‘Shaheen Bagh Inspired Kadru Bagh In Ranchi’

Khushboo Khan, 32, explains how she used her HR skills to recreate a Shaheen Bagh-like site in Ranchi’s Kadru area where women have been holding sit-in protests since January 19

Ranchi is a small city when compared to Delhi or Kolkata. Women here are also a little inhibited in coming out on street to protest. However, people have realised that this is a momentous time when one needs to show the courage to speak up. Ab nahi bolenge, to kab bolenge? (If not now, then when will we speak up?)

Therefore, inspired by the brave women from Shaheen Bagh, our committee, named Hum Bharat Ke Log (We, the people of India) started to come out and register our protest against Citizenship Amendment Act and National Register of Citizen. Our protest began on January 19, at a small ground near Haj House in Kadru area. As we are growing in strength, we have named it Kadru Bagh, so that people know our resolve is as strong as that of our sisters from Shaheen Bagh.

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We are protesting against CAA-NRC not only on the grounds that it is discriminatory, but also because we believe that our country isn’t equipped to take on any more people from outside and be able to give them job opportunities, health benefits etc. For, our own countrymen are not getting jobs, access to good health, transport facilities etc. We have slid down as a country on various indices, right from economic growth to women’s safety (a huge issue in Jharkhand), to food safety etc., but the government is busy trying to create a rift between communities to hide their failures.

I worked as a human resource professional for many years before I decided to quit and launch an NGO called ‘She’ that imparts vocational training to women. I must admit that my HR skills came handy in leading this protest against the divisive CAA-NRC. I have been coming here every day for 12 hours and with each passing day people are attending in huge numbers. We are braving 4-5 degree Celsius temperature and some of the protesters are having health issues too but we are ready to risk everything to be heard.

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Ever since this (BJP) government came to power, we as Muslims have been at the receiving end of communal taunts, snide remarks and insulting messages. We remained silent at many instances when our community was directly targeted: the Triple Talaq law, abrogation of Article 370 in Kashmir and the court verdict on Ayodhya. But we decided to break our silence when Citizenship Bill was passed because we saw this an attack on the Constitution and constitutional rights of the people.

It is heartening to see common people from all religions protesting against CAA-NRC, because frankly everyone can read between the lines when it comes to this government.  Human beings are losing precious lives and peace in this situation. This government knows only raj (to rule) and not neeti (policies). It must learn to engage with people sincerely. The media must also help the government in its engagement with the people. For now, Shaheen Bagh has shown us the way, and we are going to follow the path of truth sincerely and tirelessly.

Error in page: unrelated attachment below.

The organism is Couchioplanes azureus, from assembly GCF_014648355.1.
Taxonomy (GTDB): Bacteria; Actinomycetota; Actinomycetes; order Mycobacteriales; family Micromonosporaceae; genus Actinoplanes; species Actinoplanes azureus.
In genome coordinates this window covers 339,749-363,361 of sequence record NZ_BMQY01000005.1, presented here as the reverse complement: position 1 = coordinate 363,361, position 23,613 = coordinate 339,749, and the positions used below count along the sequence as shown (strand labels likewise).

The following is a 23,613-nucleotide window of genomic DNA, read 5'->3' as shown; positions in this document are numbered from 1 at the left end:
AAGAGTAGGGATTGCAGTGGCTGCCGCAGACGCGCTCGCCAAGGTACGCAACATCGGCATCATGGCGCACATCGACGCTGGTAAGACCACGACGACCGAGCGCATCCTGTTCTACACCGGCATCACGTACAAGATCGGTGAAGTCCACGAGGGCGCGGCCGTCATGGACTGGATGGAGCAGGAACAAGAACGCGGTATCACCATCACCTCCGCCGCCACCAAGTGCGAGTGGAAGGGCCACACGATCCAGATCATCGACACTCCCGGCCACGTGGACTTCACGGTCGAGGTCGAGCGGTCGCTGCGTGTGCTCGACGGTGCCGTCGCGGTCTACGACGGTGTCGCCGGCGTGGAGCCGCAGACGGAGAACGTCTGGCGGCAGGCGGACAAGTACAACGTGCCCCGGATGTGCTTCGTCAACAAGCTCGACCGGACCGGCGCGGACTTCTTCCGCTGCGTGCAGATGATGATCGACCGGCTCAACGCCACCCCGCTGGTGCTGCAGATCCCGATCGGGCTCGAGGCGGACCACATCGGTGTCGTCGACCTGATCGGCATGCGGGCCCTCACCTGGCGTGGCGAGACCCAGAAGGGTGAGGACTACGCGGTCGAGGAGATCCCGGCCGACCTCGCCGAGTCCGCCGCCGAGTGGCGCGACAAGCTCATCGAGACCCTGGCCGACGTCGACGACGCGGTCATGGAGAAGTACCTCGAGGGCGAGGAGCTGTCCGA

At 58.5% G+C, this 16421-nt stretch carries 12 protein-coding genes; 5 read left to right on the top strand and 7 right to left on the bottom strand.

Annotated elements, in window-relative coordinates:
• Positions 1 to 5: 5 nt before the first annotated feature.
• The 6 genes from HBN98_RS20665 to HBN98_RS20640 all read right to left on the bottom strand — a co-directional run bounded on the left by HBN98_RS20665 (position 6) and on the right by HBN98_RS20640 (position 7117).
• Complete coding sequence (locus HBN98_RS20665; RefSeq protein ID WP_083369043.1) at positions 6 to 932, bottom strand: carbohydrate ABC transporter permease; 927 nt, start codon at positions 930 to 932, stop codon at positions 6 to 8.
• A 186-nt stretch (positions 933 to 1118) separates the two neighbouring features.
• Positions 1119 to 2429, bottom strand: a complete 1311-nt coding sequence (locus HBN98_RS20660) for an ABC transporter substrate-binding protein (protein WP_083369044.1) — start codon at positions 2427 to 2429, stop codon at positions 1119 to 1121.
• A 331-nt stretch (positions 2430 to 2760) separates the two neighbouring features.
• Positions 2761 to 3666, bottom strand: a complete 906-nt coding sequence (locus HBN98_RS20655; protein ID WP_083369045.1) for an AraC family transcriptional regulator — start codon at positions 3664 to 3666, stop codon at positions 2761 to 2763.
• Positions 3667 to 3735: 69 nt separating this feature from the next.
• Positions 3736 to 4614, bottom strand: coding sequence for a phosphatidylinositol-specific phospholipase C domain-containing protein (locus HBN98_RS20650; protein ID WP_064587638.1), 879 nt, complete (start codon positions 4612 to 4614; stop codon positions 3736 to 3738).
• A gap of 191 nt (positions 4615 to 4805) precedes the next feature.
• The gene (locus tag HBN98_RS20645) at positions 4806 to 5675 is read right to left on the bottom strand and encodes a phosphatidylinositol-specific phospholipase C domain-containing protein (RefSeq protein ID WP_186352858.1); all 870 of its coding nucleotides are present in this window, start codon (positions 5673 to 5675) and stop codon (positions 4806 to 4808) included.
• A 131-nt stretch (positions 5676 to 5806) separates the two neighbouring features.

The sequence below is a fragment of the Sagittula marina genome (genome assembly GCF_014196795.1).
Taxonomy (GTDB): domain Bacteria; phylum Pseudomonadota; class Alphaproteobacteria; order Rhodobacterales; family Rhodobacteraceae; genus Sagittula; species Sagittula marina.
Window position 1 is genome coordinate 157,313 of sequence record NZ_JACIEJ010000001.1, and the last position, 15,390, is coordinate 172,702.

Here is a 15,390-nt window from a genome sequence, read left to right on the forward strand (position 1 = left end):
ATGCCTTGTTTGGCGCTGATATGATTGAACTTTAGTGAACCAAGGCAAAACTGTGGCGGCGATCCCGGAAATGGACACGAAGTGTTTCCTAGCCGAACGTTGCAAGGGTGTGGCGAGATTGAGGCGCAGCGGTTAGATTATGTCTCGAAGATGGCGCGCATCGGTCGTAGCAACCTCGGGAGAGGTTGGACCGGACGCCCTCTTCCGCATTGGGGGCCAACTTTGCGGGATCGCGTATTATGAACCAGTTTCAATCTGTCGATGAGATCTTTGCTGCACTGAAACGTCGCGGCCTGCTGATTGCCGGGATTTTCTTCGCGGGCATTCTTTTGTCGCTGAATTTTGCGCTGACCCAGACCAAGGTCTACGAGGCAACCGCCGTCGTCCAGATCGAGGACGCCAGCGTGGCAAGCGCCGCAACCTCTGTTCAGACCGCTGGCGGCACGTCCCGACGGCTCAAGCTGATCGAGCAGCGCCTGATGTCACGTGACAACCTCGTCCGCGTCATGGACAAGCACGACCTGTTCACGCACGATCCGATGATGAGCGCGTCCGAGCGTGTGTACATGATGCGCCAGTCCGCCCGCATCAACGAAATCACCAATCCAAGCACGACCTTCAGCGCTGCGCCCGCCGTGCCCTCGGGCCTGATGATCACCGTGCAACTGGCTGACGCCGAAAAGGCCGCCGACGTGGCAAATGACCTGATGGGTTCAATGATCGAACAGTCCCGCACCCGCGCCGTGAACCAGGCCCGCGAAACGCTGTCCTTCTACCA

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Demonstration by Muslim-women Demonstration by Muslim-women[/caption] Take divorce or talaq. The first thing about this is that it was a humane practice introduced at a time when divorce was almost disallowed. Consequently men simply abandoned women without support or ceremony in those ages. Women suffered both economically and socially. The principle of divorce was introduced. And according to some scholars and schools, divorce or talaq is available to both men and women. This was a tremendously progressive step at the time.  Couples cold escape bad marriages. Let us not forget that it was not until twentieth century that divorce was permitted in western and indeed Indian society.  Islam was way ahead. The second principle of talaq is even more progressive  and thoughtful. It has been the practice in every society to make divorce somewhat difficult. But the modern legal system of divorce is a one step legal action. Even in the western divorce system, some countries, such as UK, Israel and many European countries have compulsory or near compulsory mediating services that couples have to take before going to court. In others it is a voluntary step. Couples divorce, get into different relationships and then some regret having taken the dramatic step of divorce in the first place. The Triple Talaq is based on principles that modern society is still trying to work at. The very fact that talaq is not a one step action but a three step action suggests that the couple or the divorcing partner is being given time to rethink a decision made in haste. Many a separation in marriage has taken place after an emotional bust up, only for the couple to come together again after some regrets. But this does not always happen. Pride comes in the way and a single separation quickly escalates into divorce. The triple talaq is a triple lock on the marriage. The couple have at least two chances to rethink and reflect before taking the final step of divorce. Surely that is the principle that Islam established in the system of divorce. So how can three quick claps offer time for reflection! This practice has been abolished in nearly 22 Islamic countries who consider three claps in one go as one clap! There has to be a reasonable period of reflection before moving on with each step. Many Islamic countries have put this gap between the three stages in law including Pakistan, Turkey, Egypt and Iran. In some countries, such as Iran and Egypt, the state along with the clergy puts a period of at least three menstruation periods, or three months between each step. A decision made in haste and anger has three months before going to the next stage. Even then it is not final. But reflection cannot be left to the individual or individuals themselves. There have to be supporting structures or institution to assist with reflection and looking at the decision from several perspectives. Hence the role of counsellors and experts who can mediate between the couple. Most Islamic communities have the provision of trained and experienced mediators or clerics. Many Islamic countries, such as Iran and Malaysia, have interpreted the principles of divorce and codified them in state legal systems. There is no reason why this cannot be done in India. There is no reason, for instance, why the three stages cannot be instituted in a proper court where the judge has to be satisfied that the mediation service has been availed, that the period between the three steps has been met and that the grounds of divorce have been in accordance with permitted reasons. Once the judge is satisfied then the person divorcing can be given permission to clap and say I divorce you, only to return three months later to go through the same steps until the third and final clap and statement is made. Malaysia for instance does not recognise divorce which hasn’t gone through its court system. Obviously the first clap is intention, the second is expression of seriousness and the third is that having taken all steps at avoiding divorce,  there is no other option. There are two other principles around divorce that have to be considered. The first is that women were given significant rights in Islam. In a world where women work and earn wages, divorce cannot be a one way system. Women too should have the right to initiate divorce as they do in some Islamic countries and communities. The other principle is that of Mahr. It is more than a gift and is given by the man to the woman. It is the personal property of the woman. Its principle surely is that a woman has been given the means to support herself in case of a divorce or widowhood. This was important during an age when women did not earn wages. In any triple talaq, the judge should be able to establish whether the ‘mahr’ is sufficient to support the divorced woman. If not then surely the principle can be met by compulsory financial support from the man imposed by the court. The debate around triple talaq should not rotate around discussion about modern human rights etc. This offers an opportunity for the conservatives to site religious freedom. The debate should be taken to the very ground of the conservatives and challenged from the principles that Islam had established. To reiterate, these principles simply are, divorce is permissible but has to be thought out very seriously going through stages of reflections and mediation, thus the three step system. Divorce is not the prerogative of men only, but women can also initiate it. Thirdly there has to be adequate financial support for the divorced person from the person divorcing.  These exist in several Muslim countries. Jaitley is right in one statement. If other Islamic countries have instituted legal framework around divorce based on these principles, why can’t the same be done in India. That is the debate that the Indian Muslim community needs to have seriously rather than hide under the pretext of right to culture while violating the very principles on which the progressive institution of divorce was formed. // ]]>